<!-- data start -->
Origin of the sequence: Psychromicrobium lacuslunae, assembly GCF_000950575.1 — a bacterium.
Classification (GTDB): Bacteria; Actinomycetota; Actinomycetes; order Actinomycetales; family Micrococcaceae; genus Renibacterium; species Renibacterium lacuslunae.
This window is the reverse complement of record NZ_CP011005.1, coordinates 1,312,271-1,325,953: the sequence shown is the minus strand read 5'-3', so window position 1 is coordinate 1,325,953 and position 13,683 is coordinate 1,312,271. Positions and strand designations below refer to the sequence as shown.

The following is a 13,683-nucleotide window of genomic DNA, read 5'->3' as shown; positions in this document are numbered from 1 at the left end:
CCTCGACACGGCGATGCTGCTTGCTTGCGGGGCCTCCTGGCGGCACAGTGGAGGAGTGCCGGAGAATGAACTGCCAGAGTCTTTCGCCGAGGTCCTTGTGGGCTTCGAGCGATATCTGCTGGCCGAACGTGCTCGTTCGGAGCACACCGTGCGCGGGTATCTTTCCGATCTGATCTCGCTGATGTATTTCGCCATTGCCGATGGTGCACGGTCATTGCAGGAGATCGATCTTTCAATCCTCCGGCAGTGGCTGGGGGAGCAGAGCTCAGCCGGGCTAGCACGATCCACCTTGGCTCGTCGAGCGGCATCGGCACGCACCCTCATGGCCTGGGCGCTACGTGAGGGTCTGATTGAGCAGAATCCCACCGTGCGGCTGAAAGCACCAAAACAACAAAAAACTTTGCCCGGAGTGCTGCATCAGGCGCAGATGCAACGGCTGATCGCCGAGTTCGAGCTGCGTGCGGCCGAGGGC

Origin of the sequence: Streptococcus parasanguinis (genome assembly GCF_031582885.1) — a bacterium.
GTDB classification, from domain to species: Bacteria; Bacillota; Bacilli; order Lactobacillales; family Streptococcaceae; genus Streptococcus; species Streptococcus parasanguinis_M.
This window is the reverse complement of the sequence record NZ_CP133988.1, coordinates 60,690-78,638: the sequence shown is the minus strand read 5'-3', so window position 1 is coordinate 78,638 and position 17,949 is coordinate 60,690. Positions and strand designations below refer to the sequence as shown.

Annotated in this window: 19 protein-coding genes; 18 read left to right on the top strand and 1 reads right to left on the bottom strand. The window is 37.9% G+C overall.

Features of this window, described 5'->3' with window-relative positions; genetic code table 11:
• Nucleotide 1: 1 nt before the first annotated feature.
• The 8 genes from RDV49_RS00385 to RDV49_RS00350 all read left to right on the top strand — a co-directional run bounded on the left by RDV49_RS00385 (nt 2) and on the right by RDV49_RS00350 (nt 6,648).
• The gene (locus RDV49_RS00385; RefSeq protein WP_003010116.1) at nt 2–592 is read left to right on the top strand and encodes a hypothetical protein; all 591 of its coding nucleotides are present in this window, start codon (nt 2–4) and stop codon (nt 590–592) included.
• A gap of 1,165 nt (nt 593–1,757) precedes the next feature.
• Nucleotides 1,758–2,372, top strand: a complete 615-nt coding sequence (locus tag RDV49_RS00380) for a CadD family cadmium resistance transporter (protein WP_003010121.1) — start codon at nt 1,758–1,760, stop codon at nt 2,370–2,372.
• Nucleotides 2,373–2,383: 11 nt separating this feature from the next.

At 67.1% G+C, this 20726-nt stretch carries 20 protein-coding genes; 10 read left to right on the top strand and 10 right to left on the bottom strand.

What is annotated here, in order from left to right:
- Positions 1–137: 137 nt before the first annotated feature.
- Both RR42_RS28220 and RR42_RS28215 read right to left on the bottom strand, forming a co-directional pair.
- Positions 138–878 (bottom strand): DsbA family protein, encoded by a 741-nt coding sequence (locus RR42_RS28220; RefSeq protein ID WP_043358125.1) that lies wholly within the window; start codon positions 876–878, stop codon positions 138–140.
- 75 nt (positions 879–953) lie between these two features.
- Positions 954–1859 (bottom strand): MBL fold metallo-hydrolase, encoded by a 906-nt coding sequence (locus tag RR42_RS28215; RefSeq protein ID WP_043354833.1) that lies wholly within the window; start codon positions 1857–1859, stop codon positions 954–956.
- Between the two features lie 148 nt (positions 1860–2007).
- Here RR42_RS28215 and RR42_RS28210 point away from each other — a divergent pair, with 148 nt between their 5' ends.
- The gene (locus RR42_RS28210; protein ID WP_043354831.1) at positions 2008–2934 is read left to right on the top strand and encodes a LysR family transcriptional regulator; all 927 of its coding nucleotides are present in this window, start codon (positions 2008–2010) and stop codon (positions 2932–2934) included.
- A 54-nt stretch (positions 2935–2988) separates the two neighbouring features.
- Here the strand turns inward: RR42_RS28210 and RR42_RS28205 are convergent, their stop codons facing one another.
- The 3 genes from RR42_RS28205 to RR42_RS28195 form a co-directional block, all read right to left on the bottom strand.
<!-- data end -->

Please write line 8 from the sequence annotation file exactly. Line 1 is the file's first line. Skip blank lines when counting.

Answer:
This window is the reverse complement of the sequence record NZ_CP133988.1, coordinates 60,690-78,638: the sequence shown is the minus strand read 5'-3', so window position 1 is coordinate 78,638 and position 17,949 is coordinate 60,690. Positions and strand designations below refer to the sequence as shown.